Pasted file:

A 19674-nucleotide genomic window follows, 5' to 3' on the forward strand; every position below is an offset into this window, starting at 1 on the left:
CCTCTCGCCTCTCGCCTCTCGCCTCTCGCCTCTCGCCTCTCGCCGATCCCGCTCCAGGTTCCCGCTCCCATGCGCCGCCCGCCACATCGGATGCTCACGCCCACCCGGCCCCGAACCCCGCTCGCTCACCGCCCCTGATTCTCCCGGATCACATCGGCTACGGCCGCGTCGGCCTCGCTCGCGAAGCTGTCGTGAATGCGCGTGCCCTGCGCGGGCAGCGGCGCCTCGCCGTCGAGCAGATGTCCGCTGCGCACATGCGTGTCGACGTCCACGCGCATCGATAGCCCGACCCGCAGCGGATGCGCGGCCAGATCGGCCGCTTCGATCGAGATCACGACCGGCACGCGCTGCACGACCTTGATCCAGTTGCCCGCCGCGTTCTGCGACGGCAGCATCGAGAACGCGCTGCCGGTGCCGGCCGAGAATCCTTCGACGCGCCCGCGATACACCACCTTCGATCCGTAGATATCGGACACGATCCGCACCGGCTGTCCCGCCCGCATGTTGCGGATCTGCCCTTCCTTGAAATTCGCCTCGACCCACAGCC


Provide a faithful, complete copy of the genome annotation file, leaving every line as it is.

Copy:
A 19674-nucleotide genomic window follows, 5' to 3' on the forward strand; every position below is an offset into this window, starting at 1 on the left:
CCTCTCGCCTCTCGCCTCTCGCCTCTCGCCTCTCGCCTCTCGCCGATCCCGCTCCAGGTTCCCGCTCCCATGCGCCGCCCGCCACATCGGATGCTCACGCCCACCCGGCCCCGAACCCCGCTCGCTCACCGCCCCTGATTCTCCCGGATCACATCGGCTACGGCCGCGTCGGCCTCGCTCGCGAAGCTGTCGTGAATGCGCGTGCCCTGCGCGGGCAGCGGCGCCTCGCCGTCGAGCAGATGTCCGCTGCGCACATGCGTGTCGACGTCCACGCGCATCGATAGCCCGACCCGCAGCGGATGCGCGGCCAGATCGGCCGCTTCGATCGAGATCACGACCGGCACGCGCTGCACGACCTTGATCCAGTTGCCCGCCGCGTTCTGCGACGGCAGCATCGAGAACGCGCTGCCGGTGCCGGCCGAGAATCCTTCGACGCGCCCGCGATACACCACCTTCGATCCGTAGATATCGGACACGATCCGCACCGGCTGTCCCGCCCGCATGTTGCGGATCTGCCCTTCCTTGAAATTCGCCTCGACCCACAGCC